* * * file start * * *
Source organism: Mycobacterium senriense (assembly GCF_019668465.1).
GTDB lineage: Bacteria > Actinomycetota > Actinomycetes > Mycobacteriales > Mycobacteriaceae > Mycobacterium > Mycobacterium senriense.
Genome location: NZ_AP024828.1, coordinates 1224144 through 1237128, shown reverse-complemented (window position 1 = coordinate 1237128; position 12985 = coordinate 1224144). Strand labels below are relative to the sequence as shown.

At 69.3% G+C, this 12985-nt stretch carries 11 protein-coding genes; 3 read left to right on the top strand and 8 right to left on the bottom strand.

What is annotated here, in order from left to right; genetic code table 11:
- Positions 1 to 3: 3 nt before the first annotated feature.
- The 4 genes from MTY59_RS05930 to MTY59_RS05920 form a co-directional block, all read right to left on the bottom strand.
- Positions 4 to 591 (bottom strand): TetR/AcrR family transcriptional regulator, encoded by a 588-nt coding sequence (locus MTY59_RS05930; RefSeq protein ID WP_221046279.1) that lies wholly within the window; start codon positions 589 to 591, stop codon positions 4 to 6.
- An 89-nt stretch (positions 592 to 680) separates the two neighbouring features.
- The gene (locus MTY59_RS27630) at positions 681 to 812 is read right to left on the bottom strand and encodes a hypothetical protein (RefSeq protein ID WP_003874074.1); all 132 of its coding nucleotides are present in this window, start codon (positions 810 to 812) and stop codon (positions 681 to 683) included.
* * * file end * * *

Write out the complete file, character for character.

Source organism: Mycobacterium senriense (assembly GCF_019668465.1).
GTDB lineage: Bacteria > Actinomycetota > Actinomycetes > Mycobacteriales > Mycobacteriaceae > Mycobacterium > Mycobacterium senriense.
Genome location: NZ_AP024828.1, coordinates 1224144 through 1237128, shown reverse-complemented (window position 1 = coordinate 1237128; position 12985 = coordinate 1224144). Strand labels below are relative to the sequence as shown.

At 69.3% G+C, this 12985-nt stretch carries 11 protein-coding genes; 3 read left to right on the top strand and 8 right to left on the bottom strand.

What is annotated here, in order from left to right; genetic code table 11:
- Positions 1 to 3: 3 nt before the first annotated feature.
- The 4 genes from MTY59_RS05930 to MTY59_RS05920 form a co-directional block, all read right to left on the bottom strand.
- Positions 4 to 591 (bottom strand): TetR/AcrR family transcriptional regulator, encoded by a 588-nt coding sequence (locus MTY59_RS05930; RefSeq protein ID WP_221046279.1) that lies wholly within the window; start codon positions 589 to 591, stop codon positions 4 to 6.
- An 89-nt stretch (positions 592 to 680) separates the two neighbouring features.
- The gene (locus MTY59_RS27630) at positions 681 to 812 is read right to left on the bottom strand and encodes a hypothetical protein (RefSeq protein ID WP_003874074.1); all 132 of its coding nucleotides are present in this window, start codon (positions 810 to 812) and stop codon (positions 681 to 683) included.